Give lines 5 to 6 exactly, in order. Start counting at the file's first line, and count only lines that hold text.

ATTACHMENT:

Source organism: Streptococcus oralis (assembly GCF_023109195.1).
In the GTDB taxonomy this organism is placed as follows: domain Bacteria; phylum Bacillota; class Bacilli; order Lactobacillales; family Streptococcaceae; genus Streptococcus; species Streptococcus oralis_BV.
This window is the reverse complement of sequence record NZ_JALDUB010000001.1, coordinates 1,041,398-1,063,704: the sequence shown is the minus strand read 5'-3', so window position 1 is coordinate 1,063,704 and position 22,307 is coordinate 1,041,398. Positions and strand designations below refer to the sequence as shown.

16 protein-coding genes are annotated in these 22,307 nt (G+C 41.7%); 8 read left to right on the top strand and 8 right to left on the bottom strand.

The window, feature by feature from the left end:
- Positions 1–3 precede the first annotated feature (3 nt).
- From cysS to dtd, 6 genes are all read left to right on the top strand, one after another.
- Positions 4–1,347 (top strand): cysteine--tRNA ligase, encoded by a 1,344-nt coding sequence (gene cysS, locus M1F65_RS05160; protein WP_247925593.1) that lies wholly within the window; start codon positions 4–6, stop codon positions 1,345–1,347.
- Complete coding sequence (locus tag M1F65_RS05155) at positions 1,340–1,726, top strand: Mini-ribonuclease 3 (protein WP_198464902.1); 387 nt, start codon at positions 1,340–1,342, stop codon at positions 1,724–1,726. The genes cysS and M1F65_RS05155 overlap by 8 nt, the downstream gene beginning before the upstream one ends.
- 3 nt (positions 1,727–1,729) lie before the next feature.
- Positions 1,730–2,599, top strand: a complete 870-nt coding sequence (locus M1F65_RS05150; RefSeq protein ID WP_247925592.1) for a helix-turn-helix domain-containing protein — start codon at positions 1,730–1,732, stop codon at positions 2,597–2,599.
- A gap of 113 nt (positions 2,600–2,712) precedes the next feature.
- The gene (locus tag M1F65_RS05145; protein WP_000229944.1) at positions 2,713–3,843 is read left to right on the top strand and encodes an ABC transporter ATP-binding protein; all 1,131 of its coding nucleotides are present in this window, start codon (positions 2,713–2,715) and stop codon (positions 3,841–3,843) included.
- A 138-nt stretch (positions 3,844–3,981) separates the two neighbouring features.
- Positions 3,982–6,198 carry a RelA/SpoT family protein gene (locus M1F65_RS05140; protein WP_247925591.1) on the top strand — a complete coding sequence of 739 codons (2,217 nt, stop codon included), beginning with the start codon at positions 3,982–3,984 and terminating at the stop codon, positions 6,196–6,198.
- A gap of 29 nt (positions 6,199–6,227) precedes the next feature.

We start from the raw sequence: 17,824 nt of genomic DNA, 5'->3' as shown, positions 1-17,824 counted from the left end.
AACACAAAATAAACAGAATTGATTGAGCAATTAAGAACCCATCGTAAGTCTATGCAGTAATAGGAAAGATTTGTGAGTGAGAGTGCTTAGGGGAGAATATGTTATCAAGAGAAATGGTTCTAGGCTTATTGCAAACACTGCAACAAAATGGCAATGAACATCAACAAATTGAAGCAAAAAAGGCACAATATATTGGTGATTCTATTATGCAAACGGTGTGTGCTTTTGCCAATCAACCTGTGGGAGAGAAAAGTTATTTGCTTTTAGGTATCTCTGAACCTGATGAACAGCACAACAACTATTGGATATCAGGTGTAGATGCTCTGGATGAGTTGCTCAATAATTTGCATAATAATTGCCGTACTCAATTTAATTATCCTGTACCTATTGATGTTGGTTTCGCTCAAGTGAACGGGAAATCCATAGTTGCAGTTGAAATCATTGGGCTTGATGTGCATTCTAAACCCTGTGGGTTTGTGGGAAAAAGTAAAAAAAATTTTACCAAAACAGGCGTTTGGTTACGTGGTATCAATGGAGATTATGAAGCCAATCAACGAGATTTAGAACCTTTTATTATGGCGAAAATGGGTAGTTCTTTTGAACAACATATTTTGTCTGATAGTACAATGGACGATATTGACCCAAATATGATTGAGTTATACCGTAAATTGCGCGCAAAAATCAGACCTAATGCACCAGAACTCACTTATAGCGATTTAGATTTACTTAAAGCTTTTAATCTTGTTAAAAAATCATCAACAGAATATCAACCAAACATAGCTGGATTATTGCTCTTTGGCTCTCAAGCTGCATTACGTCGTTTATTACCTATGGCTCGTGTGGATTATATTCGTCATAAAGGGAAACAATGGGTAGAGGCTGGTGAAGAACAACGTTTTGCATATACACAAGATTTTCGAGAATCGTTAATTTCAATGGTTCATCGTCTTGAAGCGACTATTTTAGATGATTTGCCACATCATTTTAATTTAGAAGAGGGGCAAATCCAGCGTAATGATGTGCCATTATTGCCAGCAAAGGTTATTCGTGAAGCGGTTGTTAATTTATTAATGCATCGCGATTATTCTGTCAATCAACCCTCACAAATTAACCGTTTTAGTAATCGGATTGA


The window, feature by feature from the left end:
- Positions 1–3 precede the first annotated feature (3 nt).